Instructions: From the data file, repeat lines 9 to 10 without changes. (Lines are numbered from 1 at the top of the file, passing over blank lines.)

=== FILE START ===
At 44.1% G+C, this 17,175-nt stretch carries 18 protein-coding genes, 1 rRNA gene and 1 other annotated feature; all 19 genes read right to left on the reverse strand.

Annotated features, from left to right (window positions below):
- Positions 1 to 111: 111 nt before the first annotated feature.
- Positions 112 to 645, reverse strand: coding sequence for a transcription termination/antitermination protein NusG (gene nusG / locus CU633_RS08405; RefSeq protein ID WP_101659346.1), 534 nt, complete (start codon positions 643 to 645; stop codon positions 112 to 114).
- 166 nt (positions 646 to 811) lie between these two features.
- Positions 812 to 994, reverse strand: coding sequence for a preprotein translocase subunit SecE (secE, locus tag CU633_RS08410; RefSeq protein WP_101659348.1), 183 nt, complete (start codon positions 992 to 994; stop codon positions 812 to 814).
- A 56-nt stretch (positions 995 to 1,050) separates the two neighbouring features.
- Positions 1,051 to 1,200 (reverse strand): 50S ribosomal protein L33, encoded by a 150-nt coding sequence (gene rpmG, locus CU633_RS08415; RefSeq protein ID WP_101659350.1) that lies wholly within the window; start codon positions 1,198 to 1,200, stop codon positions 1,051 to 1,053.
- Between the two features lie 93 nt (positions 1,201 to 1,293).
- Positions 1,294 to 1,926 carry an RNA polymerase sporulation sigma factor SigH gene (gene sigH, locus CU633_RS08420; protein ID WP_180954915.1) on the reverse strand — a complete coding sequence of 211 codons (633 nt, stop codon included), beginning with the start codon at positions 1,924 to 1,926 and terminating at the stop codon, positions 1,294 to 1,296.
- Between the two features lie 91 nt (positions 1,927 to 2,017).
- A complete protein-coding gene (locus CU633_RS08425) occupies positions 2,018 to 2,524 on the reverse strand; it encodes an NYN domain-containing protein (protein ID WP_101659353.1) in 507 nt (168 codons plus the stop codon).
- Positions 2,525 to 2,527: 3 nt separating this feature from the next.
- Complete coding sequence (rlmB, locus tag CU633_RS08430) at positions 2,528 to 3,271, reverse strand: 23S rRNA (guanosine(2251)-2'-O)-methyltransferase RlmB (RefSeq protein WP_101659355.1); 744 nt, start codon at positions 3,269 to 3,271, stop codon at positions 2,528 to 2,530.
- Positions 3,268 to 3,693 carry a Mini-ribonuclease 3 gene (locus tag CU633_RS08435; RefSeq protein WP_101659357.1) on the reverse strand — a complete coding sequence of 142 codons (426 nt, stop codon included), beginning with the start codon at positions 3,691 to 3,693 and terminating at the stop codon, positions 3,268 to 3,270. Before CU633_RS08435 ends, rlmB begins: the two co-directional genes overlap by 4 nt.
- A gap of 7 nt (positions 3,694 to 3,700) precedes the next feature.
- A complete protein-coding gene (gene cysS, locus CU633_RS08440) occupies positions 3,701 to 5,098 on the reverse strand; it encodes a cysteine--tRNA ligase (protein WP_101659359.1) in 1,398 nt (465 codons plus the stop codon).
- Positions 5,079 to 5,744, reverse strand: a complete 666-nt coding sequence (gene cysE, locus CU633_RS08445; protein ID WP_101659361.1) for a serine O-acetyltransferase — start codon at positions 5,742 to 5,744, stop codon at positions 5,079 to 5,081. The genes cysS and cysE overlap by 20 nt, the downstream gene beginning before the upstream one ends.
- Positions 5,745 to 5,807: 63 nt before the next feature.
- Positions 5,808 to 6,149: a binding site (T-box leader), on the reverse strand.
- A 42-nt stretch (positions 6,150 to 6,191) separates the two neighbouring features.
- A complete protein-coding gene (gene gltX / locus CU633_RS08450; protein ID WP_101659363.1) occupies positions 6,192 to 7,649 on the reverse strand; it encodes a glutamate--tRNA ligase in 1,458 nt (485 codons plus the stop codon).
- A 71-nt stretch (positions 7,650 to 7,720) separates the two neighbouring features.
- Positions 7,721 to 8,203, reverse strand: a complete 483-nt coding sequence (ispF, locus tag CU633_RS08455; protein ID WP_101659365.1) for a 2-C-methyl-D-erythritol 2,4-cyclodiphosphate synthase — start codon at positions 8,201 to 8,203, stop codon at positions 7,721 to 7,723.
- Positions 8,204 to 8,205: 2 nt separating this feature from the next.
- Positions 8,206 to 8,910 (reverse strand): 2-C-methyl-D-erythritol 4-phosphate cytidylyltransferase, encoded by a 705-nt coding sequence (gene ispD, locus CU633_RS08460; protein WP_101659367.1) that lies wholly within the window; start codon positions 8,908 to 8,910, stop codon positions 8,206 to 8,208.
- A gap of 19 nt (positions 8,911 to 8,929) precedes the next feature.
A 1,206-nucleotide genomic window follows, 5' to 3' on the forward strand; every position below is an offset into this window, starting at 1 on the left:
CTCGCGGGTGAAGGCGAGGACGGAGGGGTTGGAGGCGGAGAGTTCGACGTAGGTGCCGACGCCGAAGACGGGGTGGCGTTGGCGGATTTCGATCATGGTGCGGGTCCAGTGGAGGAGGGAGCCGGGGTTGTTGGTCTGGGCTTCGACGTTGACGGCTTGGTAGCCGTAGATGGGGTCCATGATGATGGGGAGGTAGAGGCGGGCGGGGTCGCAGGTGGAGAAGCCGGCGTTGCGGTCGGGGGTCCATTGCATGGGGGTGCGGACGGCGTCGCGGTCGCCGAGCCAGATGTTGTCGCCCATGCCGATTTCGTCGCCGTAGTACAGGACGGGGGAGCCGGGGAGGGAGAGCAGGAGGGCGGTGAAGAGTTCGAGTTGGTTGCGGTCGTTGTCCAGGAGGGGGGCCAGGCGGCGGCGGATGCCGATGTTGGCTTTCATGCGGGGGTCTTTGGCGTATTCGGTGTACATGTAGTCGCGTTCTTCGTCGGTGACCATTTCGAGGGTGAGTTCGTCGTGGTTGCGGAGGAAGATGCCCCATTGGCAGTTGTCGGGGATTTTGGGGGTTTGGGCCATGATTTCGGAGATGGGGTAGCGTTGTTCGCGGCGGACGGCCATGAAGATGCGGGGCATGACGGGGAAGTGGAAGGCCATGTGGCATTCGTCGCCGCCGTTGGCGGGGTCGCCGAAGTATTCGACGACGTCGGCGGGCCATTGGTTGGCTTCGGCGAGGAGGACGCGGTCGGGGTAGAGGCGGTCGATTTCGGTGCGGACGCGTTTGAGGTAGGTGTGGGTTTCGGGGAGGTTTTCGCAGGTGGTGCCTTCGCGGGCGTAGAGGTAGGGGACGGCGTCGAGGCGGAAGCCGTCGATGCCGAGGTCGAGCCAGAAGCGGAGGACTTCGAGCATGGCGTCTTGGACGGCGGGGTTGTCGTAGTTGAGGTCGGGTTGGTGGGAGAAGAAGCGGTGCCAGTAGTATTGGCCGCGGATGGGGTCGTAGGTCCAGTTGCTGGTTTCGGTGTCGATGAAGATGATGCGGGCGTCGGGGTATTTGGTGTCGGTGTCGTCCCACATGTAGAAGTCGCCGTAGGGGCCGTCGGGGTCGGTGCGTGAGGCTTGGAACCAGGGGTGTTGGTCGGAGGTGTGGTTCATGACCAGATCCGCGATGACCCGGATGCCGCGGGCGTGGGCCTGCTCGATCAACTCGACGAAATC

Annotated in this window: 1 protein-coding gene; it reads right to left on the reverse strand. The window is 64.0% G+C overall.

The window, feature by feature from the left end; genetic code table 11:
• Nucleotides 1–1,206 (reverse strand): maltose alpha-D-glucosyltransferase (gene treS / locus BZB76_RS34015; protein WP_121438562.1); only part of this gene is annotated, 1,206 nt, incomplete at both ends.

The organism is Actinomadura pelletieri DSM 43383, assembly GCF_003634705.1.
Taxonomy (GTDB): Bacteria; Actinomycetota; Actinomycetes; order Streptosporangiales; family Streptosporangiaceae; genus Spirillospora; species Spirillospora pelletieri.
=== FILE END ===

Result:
- Between the two features lie 93 nt (positions 1,201 to 1,293).
- Positions 1,294 to 1,926 carry an RNA polymerase sporulation sigma factor SigH gene (gene sigH, locus CU633_RS08420; protein ID WP_180954915.1) on the reverse strand — a complete coding sequence of 211 codons (633 nt, stop codon included), beginning with the start codon at positions 1,924 to 1,926 and terminating at the stop codon, positions 1,294 to 1,296.